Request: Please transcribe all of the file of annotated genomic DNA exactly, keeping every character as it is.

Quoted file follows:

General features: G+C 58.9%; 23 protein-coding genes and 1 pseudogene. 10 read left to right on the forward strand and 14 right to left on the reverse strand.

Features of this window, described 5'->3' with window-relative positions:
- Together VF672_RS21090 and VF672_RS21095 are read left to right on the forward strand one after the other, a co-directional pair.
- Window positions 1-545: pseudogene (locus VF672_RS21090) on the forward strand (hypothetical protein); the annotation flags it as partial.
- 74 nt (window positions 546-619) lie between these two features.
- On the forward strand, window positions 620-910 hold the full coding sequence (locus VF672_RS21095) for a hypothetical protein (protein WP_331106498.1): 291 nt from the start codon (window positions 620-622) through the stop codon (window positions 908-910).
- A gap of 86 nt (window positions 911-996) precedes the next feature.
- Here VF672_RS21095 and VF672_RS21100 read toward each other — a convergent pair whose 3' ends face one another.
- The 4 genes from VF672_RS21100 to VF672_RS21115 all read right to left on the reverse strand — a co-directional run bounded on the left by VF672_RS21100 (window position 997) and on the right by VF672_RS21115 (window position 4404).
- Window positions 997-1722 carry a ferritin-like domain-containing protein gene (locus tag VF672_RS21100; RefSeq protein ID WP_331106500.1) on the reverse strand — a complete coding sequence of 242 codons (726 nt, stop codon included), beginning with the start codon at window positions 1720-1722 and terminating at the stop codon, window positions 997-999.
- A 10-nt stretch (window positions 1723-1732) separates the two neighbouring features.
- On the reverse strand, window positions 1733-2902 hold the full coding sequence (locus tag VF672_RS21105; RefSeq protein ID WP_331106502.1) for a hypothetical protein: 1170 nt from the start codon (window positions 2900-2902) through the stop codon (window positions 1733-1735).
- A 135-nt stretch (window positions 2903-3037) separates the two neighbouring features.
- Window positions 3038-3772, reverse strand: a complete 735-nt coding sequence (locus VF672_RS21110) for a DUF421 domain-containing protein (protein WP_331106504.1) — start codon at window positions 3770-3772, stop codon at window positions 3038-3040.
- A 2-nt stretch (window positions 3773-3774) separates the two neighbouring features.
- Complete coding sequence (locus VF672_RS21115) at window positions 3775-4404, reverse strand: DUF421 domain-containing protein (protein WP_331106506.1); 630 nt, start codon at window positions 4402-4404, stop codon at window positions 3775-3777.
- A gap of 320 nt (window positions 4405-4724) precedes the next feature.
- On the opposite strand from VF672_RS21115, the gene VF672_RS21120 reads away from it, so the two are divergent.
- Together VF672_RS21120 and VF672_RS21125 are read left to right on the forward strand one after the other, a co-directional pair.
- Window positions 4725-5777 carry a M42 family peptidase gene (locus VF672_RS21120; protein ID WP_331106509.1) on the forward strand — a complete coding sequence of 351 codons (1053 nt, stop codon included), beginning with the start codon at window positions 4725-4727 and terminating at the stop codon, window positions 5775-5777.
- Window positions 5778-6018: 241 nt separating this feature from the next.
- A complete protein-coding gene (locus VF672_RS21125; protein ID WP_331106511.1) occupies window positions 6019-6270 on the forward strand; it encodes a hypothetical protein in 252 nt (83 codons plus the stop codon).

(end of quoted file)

General features: G+C 58.9%; 23 protein-coding genes and 1 pseudogene. 10 read left to right on the forward strand and 14 right to left on the reverse strand.

Features of this window, described 5'->3' with window-relative positions:
- Together VF672_RS21090 and VF672_RS21095 are read left to right on the forward strand one after the other, a co-directional pair.
- Window positions 1-545: pseudogene (locus VF672_RS21090) on the forward strand (hypothetical protein); the annotation flags it as partial.
- 74 nt (window positions 546-619) lie between these two features.
- On the forward strand, window positions 620-910 hold the full coding sequence (locus VF672_RS21095) for a hypothetical protein (protein WP_331106498.1): 291 nt from the start codon (window positions 620-622) through the stop codon (window positions 908-910).
- A gap of 86 nt (window positions 911-996) precedes the next feature.
- Here VF672_RS21095 and VF672_RS21100 read toward each other — a convergent pair whose 3' ends face one another.
- The 4 genes from VF672_RS21100 to VF672_RS21115 all read right to left on the reverse strand — a co-directional run bounded on the left by VF672_RS21100 (window position 997) and on the right by VF672_RS21115 (window position 4404).
- Window positions 997-1722 carry a ferritin-like domain-containing protein gene (locus tag VF672_RS21100; RefSeq protein ID WP_331106500.1) on the reverse strand — a complete coding sequence of 242 codons (726 nt, stop codon included), beginning with the start codon at window positions 1720-1722 and terminating at the stop codon, window positions 997-999.
- A 10-nt stretch (window positions 1723-1732) separates the two neighbouring features.
- On the reverse strand, window positions 1733-2902 hold the full coding sequence (locus tag VF672_RS21105; RefSeq protein ID WP_331106502.1) for a hypothetical protein: 1170 nt from the start codon (window positions 2900-2902) through the stop codon (window positions 1733-1735).
- A 135-nt stretch (window positions 2903-3037) separates the two neighbouring features.
- Window positions 3038-3772, reverse strand: a complete 735-nt coding sequence (locus VF672_RS21110) for a DUF421 domain-containing protein (protein WP_331106504.1) — start codon at window positions 3770-3772, stop codon at window positions 3038-3040.
- A 2-nt stretch (window positions 3773-3774) separates the two neighbouring features.
- Complete coding sequence (locus VF672_RS21115) at window positions 3775-4404, reverse strand: DUF421 domain-containing protein (protein WP_331106506.1); 630 nt, start codon at window positions 4402-4404, stop codon at window positions 3775-3777.
- A gap of 320 nt (window positions 4405-4724) precedes the next feature.
- On the opposite strand from VF672_RS21115, the gene VF672_RS21120 reads away from it, so the two are divergent.
- Together VF672_RS21120 and VF672_RS21125 are read left to right on the forward strand one after the other, a co-directional pair.
- Window positions 4725-5777 carry a M42 family peptidase gene (locus VF672_RS21120; protein ID WP_331106509.1) on the forward strand — a complete coding sequence of 351 codons (1053 nt, stop codon included), beginning with the start codon at window positions 4725-4727 and terminating at the stop codon, window positions 5775-5777.
- Window positions 5778-6018: 241 nt separating this feature from the next.
- A complete protein-coding gene (locus VF672_RS21125; protein ID WP_331106511.1) occupies window positions 6019-6270 on the forward strand; it encodes a hypothetical protein in 252 nt (83 codons plus the stop codon).